405341 Ontario Limited v. Midas Canada Inc., 2009 CanLII 56298 (ON.S.C.)
A class action was certified by Midas franchisees in which the class was seeking damages and restitutionary remedies from Midas Canada Inc. (the franchisor). Following certification of the class, 405341 Ontario Limited (the franchisee), a franchisee and member of the class, brought before the Court the issue of the franchisees’ obligation to execute a release of their claims against the franchisor as a condition to the renewal of their respective franchise agreements. The franchisee sought a declaration that such agreements, which all contained similar clauses, were unenforceable with respect to some or all of the common issues set out in the certification order. Moreover, the franchisee sought an order prohibiting the franchisor from requiring the release of the former’s claims against the latter as a condition for the renewal of its franchise agreement.
The franchisee’s first argument was that the release of claim provision in its franchise agreement contravened the right of association conferred by section 4(1) of the Arthur Wishart Act (the Act). The statutory provision included the right to join in a class action with other franchisees to enforce the provisions of the Act pertaining to fair dealing. In addition, it was argued that since these provisions purported to restrict a franchisee from exercising its right of association, the provisions were void pursuant to section 4(4) of the Act. It was also argued that even if the clauses were not void under the aforementioned provision, they would be void pursuant to section 11 of the Act, which prohibited any purported waiver or release by a franchisee of a right conferred under the Act.
The Court interpreted section 4(4) of the Act and the use of the verb “purports” so as to not simply render franchise agreements as void due to provisions which would create an intent to contravene the right to associate under the Act. Rather, it rendered void any provisions which effectively contravened section 4 of the Act. The same interpretation was also applied with respect to section 11 of the Act.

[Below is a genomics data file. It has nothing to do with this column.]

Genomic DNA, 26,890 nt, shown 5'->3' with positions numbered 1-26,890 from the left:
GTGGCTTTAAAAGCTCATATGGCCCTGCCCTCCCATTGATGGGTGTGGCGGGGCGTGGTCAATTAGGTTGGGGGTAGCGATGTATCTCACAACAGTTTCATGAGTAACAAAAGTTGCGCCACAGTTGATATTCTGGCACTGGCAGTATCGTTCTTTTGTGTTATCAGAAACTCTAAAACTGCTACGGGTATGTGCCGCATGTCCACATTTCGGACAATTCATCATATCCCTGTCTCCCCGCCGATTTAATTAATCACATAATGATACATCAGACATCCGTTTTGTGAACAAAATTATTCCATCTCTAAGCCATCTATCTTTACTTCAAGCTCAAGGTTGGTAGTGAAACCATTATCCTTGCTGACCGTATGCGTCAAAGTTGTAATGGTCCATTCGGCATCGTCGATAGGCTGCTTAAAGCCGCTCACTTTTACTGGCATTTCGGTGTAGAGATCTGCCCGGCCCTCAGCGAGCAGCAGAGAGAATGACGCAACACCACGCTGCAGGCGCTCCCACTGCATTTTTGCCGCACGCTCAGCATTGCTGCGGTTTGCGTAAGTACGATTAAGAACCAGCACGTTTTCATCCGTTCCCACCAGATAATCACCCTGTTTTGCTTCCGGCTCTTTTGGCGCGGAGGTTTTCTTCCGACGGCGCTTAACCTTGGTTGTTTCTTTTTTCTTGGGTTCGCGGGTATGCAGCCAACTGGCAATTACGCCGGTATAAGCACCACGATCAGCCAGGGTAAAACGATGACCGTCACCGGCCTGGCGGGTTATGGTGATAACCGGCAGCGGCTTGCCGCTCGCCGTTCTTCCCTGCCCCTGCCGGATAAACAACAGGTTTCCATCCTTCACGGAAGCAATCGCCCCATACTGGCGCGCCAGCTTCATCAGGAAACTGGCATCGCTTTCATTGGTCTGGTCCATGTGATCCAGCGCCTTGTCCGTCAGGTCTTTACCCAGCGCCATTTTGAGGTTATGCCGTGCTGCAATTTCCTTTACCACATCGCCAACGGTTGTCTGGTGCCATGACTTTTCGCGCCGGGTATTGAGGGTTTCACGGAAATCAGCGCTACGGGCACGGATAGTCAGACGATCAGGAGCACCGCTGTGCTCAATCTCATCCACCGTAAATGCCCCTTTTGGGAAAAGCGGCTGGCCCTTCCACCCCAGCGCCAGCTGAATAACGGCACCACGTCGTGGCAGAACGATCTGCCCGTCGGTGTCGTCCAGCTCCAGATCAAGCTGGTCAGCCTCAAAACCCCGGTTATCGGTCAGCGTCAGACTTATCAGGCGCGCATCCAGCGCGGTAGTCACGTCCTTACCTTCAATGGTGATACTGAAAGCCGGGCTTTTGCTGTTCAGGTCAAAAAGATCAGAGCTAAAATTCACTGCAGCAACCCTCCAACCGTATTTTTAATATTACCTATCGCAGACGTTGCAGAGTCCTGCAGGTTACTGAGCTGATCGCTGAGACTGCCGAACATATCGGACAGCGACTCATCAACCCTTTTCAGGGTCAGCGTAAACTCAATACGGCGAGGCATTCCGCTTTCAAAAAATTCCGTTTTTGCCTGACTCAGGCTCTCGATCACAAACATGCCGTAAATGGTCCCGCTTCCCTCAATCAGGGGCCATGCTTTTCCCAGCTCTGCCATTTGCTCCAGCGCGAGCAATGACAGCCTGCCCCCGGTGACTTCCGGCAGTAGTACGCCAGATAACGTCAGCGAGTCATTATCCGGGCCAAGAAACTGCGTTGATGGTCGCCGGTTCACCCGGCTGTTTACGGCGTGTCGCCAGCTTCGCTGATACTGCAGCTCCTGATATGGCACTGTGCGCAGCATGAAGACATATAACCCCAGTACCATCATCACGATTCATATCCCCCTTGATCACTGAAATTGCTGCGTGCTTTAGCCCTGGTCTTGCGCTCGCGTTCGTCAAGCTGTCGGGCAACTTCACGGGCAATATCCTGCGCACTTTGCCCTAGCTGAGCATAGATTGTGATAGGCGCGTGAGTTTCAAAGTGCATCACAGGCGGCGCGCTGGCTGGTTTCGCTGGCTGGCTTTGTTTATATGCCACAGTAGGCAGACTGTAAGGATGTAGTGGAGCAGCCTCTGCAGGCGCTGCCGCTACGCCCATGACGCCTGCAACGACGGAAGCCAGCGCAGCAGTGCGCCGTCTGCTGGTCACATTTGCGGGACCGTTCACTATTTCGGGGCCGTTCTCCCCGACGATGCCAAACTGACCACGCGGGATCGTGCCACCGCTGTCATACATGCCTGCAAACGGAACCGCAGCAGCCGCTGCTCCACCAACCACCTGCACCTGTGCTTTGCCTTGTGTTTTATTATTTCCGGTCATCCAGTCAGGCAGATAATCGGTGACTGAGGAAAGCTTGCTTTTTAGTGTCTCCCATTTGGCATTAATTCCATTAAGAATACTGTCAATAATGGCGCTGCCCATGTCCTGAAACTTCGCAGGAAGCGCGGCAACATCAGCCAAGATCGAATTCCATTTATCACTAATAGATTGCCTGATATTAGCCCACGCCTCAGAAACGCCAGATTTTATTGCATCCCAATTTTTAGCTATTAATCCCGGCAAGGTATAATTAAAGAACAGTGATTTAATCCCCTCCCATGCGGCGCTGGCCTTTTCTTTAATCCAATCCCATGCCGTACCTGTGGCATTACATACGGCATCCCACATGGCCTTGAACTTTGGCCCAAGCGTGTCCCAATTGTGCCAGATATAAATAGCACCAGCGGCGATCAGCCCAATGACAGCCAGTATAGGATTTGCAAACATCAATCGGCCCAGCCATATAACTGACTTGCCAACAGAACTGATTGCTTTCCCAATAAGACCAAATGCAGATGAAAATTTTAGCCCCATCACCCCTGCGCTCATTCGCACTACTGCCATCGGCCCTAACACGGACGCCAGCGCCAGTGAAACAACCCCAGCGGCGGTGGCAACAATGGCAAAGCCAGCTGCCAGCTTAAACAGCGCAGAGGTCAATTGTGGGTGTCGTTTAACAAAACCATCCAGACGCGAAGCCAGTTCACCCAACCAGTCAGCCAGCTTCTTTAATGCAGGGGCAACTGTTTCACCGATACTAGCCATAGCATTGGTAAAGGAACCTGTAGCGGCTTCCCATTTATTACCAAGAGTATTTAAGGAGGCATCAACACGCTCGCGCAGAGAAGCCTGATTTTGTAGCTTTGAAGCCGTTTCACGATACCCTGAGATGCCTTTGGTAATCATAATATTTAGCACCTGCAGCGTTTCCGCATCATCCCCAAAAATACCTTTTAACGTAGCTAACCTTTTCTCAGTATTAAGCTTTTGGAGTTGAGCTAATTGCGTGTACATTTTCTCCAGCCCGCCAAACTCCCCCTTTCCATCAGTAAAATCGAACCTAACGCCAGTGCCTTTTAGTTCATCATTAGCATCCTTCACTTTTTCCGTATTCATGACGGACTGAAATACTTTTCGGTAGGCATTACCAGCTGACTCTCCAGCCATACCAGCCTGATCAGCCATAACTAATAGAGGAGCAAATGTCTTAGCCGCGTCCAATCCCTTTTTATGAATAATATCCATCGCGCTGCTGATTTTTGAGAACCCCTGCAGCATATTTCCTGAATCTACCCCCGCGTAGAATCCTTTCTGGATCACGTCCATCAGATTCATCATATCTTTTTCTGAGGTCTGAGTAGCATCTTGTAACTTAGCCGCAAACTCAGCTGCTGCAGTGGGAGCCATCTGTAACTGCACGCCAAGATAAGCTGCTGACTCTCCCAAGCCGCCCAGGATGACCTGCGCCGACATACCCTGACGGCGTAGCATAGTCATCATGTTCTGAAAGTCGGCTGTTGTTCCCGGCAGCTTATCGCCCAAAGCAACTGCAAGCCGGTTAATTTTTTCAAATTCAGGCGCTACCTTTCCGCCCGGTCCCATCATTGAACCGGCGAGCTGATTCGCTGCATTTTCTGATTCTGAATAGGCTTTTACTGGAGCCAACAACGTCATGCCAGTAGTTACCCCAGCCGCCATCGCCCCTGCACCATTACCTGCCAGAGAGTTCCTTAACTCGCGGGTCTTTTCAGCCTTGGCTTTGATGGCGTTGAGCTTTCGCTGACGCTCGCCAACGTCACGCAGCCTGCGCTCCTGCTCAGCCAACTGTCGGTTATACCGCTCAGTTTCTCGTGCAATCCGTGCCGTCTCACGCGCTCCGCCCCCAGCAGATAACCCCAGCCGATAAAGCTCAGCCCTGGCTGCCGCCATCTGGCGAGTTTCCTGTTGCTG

The Court also confirmed that the right of association provided for in section 4 of the Act included the right of franchisees to participate in a class action to enforce their rights against the franchisor. The franchisor’s counsel argued that the no-waiver provisions of the Act were not applicable since this case involved consensual releases of claims, as opposed to coerced releases. The Court rejected this argument reiterating that these franchise agreements were contracts of adhesion and that the Act was intended to alleviate the power imbalance between the parties. As such, the franchisor could not claim compliance with the franchise agreements since the agreements contravened the statutory right of association. Furthermore, the Court confirmed that this case was not one in which the franchisee wanted to settle its claim; rather, it sought to assert it.
In summary, if a franchisee is required to release its rights under the Act, the release will prima facie be void pursuant to section 11 of the Act.
With respect to the issue of the applicable law of a franchisee’s businesses operating outside of Ontario, the Court found that, since the controlling law was that of Ontario, the parties agreed that their rights and obligations would be those provided for under the law of that province, including the Act.